[ABSTRACT]   Full text not available  [PDF] [CITATIONS]  [PubMed]
  375 226 6
Comparative study of knowledge about different child survival and safe motherhood intervention in two groups of mothers
PY Kadam, EE Daniel
April-June 2005, 49(2):99-101
A cross-sectional study was conducted in an urban field practice slum area served by Urban Health Centre (UHC) attached to the deptt. of Preventive and Social Medicine, T. N. Medical College and Nair Hospital, Mumbai, to compare the knowledge about different Child Survival and Safe Motherhood interventions in two groups of mothers. 152 mother who regularly attended antenatal check-up in UHC constituted study group and 153 mothers selected by individual matching constituted the control group. Significant differences in the knowledge of study and control groups of mothers were observed about some interventions like time of initiation of breast feeding, duration of exclusive breast feeding, age of starting weaning and number of OPV and DPT doses to be given till 1 year of age.
[ABSTRACT]   Full text not available  [PDF]  [PubMed]
  365 208 -
Impact of educational status on AIDS awareness and attitude: A micro study of Krishnanagar City
S Mukherjee, DP Sikdar
April-June 2005, 49(2):97-98
The study was carried out at Krishnanagar city of Nadia District, West Bengal on aims to focus the HIV/ AIDS related awareness and attitudes. A total of 400 samples divided into illiterate, primary, secondary and higher educated people (100 from each group) were surveyed using "5- point Likert Scale" consisting of two parts-Part-I for measuring attitude and Part-II for measuring awareness. The data were collected at the end of 1999 and analyzed using SPSS computer programme. Results revealed subjects of any categories of people in general were not aware and shows negative attitude towards AIDS. Significant differences were existed among the categories except between illiterate & primary and secondary & higher educated group of people about awareness and attitude towards AIDS.
[ABSTRACT]   Full text not available  [PDF] [CITATIONS]  [PubMed]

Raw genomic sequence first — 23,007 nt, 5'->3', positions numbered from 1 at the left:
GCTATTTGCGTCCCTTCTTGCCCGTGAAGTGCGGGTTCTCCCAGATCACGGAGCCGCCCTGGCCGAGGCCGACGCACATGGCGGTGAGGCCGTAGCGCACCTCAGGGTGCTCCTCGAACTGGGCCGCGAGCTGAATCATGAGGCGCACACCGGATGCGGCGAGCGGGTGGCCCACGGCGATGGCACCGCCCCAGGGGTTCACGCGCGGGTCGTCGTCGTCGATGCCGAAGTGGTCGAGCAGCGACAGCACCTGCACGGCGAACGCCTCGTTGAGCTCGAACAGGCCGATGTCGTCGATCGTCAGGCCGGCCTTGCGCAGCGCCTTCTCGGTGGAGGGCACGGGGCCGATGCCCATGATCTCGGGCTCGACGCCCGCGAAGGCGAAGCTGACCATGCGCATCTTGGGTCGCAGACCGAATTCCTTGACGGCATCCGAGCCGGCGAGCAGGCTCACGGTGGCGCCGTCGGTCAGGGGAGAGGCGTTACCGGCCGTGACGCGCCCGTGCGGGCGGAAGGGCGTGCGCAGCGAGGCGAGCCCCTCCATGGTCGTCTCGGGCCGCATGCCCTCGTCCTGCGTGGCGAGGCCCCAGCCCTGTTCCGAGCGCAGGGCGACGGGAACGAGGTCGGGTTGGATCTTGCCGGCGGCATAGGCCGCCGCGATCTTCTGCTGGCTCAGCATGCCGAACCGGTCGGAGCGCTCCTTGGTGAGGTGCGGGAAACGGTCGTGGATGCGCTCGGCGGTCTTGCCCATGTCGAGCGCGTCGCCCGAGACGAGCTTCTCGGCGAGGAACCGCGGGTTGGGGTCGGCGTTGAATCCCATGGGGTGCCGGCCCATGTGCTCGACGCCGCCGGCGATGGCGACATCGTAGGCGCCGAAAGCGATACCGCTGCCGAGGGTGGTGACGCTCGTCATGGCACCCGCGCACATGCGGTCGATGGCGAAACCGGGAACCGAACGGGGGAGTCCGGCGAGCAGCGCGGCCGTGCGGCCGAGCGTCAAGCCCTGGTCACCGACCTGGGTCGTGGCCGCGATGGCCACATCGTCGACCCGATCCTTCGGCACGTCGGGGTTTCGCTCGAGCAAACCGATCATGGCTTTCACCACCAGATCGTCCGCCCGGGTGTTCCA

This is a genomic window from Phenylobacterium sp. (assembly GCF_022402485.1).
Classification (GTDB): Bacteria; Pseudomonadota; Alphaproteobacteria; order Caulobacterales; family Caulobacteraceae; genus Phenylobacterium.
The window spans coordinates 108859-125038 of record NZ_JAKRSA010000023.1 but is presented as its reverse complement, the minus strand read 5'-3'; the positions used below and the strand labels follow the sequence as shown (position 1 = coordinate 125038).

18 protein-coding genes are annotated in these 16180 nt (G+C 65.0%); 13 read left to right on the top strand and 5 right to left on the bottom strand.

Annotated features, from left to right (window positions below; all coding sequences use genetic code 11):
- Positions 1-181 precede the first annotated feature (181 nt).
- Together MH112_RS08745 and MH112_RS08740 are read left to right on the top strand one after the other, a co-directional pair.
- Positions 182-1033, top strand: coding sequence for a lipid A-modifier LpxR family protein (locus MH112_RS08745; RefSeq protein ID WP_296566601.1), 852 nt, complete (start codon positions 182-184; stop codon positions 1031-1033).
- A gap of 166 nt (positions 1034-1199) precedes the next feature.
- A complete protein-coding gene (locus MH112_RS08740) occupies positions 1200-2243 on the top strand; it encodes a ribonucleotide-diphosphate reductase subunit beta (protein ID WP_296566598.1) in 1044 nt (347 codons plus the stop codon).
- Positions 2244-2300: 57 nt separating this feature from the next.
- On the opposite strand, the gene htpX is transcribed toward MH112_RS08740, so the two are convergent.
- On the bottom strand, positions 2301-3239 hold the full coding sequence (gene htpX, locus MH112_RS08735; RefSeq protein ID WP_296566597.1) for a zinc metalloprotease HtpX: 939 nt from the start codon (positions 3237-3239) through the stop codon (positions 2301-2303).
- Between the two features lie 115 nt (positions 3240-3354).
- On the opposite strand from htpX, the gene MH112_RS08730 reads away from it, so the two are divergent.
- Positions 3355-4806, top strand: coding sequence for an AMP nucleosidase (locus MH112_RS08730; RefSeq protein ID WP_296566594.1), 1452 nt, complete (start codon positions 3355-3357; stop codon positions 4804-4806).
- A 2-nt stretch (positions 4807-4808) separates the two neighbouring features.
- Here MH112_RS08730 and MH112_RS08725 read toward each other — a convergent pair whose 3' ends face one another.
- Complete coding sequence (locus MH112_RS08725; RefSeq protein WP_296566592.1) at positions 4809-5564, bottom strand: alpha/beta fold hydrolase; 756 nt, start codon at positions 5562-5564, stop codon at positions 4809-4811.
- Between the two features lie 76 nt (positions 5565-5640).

389 113 2
Morbidity pattern and time trends of filaria cases at a PHC in Dakshina Kannada District
E Ravikiran, BS Sajjan, K Vijaya, S Kumar, VA Ramkrishna, AV Dev, DP Jegan
April-June 2005, 49(2):100-101
A study on morbity pattern and time trends of filaria cases was carried out in a PHC of Dakshin Kannada District during November 2000 to January 2001. The age and sex distribution of all 416 filaria cases recorded revealed that 235 (56.49%) were females and maximum concentration of 263 (63.21%) was in the age group of 16-45 years. The seasonal distribution revealed that rainy season accounted the highest number of cases 197 (47.35%). The prevalence was highest, 1.96/1000 population in the year 1993 and lowest, 0.71/1000 population in the year 1995.
[ABSTRACT]   Full text not available  [PDF]  [PubMed]
  373 108 -
Public health infrastructure in rural India : Challenges and opportunities
SK Satpathy
April-June 2005, 49(2):57-62
Full text not available  [PDF] [CITATIONS]  [PubMed]
  204 270 3
Women friendly health services - a definite step to reduce maternal morbidity and mortality
S Kumar, L Bhawani
April-June 2005, 49(2):45-47
Full text not available  [PDF] [CITATIONS]  [PubMed]
  199 175 2
Leprosy in India - present scenario and the task ahead
AL Sharma
April-June 2005, 49(2):53-56
Full text not available  [PDF]  [PubMed]
  132 126 -
Universal access to health - a rights based approach
MC Kapilashrami
April-June 2005, 49(2):48-52
Full text not available  [PDF]  [PubMed]
  146 96 -
National rural health mission - A good beginning
AL Sharma
April-June 2005, 49(2):43-44
Full text not available  [PDF]  [PubMed]
  123 107 -